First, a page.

more » « less
  3. Abstract Motivation

    Metagenomic binning aims to retrieve microbial genomes directly from ecosystems by clustering metagenomic contigs assembled from short reads into draft genomic bins. Traditional shotgun-based binning methods depend on the contigs’ composition and abundance profiles and are impaired by the paucity of enough samples to construct reliable co-abundance profiles. When applied to a single sample, shotgun-based binning methods struggle to distinguish closely related species only using composition information. As an alternative binning approach, Hi-C-based binning employs metagenomic Hi-C technique to measure the proximity contacts between metagenomic fragments. However, spurious inter-species Hi-C contacts inevitably generated by incorrect ligations of DNA fragments between species link the contigs from varying genomes, weakening the purity of final draft genomic bins. Therefore, it is imperative to develop a binning pipeline to overcome the shortcomings of both types of binning methods on a single sample.


    We develop HiFine, a novel binning pipeline to refine the binning results of metagenomic contigs by integrating both Hi-C-based and shotgun-based binning tools. HiFine designs a strategy of fragmentation for the original bin sets derived from the Hi-C-based and shotgun-based binning methods, which considerably increases the purity of initial bins, followed by merging fragmented bins and recruiting unbinned contigs. We demonstrate that HiFine significantly improves the existing binning results of both types of binning methods and achieves better performance in constructing species genomes on publicly available datasets. To the best of our knowledge, HiFine is the first pipeline to integrate different types of tools for the binning of metagenomic contigs.

    Availability and implementation

    HiFine is available at

    Supplementary information

    Supplementary data are available at Bioinformatics online.

    more » « less
  4. Abstract

    The introduction of high-throughput chromosome conformation capture (Hi-C) into metagenomics enables reconstructing high-quality metagenome-assembled genomes (MAGs) from microbial communities. Despite recent advances in recovering eukaryotic, bacterial, and archaeal genomes using Hi-C contact maps, few of Hi-C-based methods are designed to retrieve viral genomes. Here we introduce ViralCC, a publicly available tool to recover complete viral genomes and detect virus-host pairs using Hi-C data. Compared to other Hi-C-based methods, ViralCC leverages the virus-host proximity structure as a complementary information source for the Hi-C interactions. Using mock and real metagenomic Hi-C datasets from several different microbial ecosystems, including the human gut, cow fecal, and wastewater, we demonstrate that ViralCC outperforms existing Hi-C-based binning methods as well as state-of-the-art tools specifically dedicated to metagenomic viral binning. ViralCC can also reveal the taxonomic structure of viruses and virus-host pairs in microbial communities. When applied to a real wastewater metagenomic Hi-C dataset, ViralCC constructs a phage-host network, which is further validated using CRISPR spacer analyses. ViralCC is an open-source pipeline available at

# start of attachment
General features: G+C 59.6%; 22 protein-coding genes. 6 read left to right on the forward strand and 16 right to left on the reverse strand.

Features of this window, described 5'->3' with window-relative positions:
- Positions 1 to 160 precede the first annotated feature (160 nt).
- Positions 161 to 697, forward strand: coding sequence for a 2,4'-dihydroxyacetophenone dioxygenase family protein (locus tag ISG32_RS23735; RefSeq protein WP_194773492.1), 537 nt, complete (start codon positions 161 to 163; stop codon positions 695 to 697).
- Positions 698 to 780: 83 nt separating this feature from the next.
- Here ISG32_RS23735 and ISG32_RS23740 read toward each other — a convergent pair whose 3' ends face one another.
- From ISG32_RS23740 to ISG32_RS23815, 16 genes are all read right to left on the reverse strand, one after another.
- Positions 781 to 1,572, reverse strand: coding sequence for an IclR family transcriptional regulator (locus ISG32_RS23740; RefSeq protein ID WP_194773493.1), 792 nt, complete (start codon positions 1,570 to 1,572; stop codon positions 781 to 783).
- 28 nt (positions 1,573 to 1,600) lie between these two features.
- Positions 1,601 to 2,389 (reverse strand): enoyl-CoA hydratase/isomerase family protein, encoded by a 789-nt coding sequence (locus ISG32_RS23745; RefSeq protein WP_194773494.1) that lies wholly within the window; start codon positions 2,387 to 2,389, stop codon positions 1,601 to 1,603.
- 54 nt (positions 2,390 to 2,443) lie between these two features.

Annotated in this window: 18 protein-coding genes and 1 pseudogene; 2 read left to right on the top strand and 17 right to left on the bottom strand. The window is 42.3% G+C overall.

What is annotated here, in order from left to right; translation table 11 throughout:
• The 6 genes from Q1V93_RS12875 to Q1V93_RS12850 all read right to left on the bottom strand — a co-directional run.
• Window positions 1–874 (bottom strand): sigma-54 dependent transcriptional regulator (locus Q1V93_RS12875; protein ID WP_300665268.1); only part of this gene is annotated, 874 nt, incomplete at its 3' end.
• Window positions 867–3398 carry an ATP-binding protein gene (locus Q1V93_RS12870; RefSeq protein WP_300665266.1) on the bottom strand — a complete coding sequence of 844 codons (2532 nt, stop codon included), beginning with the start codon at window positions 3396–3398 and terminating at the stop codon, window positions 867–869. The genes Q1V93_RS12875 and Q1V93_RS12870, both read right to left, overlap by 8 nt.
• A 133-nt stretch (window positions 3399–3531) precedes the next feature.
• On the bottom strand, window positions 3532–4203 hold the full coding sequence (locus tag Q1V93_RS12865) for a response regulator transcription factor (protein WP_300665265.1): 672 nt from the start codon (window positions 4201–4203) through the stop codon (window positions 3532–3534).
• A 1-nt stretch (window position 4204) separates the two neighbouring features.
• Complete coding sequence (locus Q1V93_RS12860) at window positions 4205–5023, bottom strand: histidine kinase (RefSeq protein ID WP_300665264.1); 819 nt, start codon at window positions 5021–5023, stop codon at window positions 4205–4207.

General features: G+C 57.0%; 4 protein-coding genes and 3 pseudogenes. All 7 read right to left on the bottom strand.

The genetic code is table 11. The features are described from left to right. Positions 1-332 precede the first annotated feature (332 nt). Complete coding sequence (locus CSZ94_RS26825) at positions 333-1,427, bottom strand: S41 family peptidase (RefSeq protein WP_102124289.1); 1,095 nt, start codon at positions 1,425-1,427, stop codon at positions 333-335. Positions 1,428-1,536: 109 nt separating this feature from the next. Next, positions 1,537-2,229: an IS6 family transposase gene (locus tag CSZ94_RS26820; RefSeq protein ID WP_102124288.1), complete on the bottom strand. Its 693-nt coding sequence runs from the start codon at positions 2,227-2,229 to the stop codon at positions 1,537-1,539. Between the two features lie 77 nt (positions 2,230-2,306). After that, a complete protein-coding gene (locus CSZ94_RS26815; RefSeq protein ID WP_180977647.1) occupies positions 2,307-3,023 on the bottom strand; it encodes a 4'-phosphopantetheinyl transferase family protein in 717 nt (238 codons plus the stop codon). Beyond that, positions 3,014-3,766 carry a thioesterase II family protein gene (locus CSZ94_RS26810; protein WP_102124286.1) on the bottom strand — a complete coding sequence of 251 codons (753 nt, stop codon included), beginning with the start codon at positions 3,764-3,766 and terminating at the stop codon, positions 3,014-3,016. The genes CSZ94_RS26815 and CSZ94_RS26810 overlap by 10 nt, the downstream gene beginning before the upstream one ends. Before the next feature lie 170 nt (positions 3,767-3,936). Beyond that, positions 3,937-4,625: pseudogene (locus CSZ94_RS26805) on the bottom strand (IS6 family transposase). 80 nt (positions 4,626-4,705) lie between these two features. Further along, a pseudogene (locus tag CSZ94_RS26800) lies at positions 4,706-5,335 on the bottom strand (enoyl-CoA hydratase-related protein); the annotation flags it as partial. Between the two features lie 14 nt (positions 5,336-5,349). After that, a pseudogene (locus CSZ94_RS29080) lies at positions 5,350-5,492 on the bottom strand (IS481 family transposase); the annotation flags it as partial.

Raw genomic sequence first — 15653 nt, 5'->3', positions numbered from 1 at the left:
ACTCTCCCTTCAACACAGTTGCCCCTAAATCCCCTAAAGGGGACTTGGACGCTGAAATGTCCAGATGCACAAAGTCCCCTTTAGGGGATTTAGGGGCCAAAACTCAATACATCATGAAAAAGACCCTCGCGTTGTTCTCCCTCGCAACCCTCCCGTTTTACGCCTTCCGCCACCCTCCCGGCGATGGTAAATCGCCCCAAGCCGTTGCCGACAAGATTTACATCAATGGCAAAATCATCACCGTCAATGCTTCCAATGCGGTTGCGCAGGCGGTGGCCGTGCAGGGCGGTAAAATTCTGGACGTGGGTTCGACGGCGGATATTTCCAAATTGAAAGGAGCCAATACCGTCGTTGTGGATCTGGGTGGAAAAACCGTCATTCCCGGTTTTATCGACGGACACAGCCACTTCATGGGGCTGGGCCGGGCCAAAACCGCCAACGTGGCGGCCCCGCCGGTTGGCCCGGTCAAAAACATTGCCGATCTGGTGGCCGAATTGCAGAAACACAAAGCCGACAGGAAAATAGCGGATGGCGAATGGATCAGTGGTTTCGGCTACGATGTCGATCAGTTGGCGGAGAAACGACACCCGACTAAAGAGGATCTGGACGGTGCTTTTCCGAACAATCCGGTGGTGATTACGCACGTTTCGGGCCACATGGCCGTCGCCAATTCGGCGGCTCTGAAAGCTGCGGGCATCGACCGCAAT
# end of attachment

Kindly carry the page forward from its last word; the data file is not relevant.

more » « less
  5. Abstract Background

    Many animals live in intimate associations with a species-rich microbiome. A key factor in maintaining these beneficial associations is fidelity, defined as the stability of associations between hosts and their microbiota over multiple host generations. Fidelity has been well studied in terrestrial hosts, particularly insects, over longer macroevolutionary time. In contrast, little is known about fidelity in marine animals with species-rich microbiomes at short microevolutionary time scales, that is at the level of a single host population. Given that natural selection acts most directly on local populations, studies of microevolutionary partner fidelity are important for revealing the ecological and evolutionary processes that drive intimate beneficial associations within animal species.


    In this study on the obligate symbiosis between the gutless marine annelidOlavius algarvensisand its consortium of seven co-occurring bacterial symbionts, we show that partner fidelity varies across symbiont species from strict to absent over short microevolutionary time. Using a low-coverage sequencing approach that has not yet been applied to microbial community analyses, we analysed the metagenomes of 80O. algarvensisindividuals from the Mediterranean and compared host mitochondrial and symbiont phylogenies based on single-nucleotide polymorphisms across genomes. Fidelity was highest for the two chemoautotrophic, sulphur-oxidizing symbionts that dominated the microbial consortium of allO. algarvensisindividuals. In contrast, fidelity was only intermediate to absent in the sulphate-reducing and spirochaetal symbionts with lower abundance. These differences in fidelity are likely driven by both selective and stochastic forces acting on the consistency with which symbionts are vertically transmitted.


    We hypothesize that variable degrees of fidelity are advantageous forO. algarvensisby allowing the faithful transmission of their nutritionally most important symbionts and flexibility in the acquisition of other symbionts that promote ecological plasticity in the acquisition of environmental resources.

    more » « less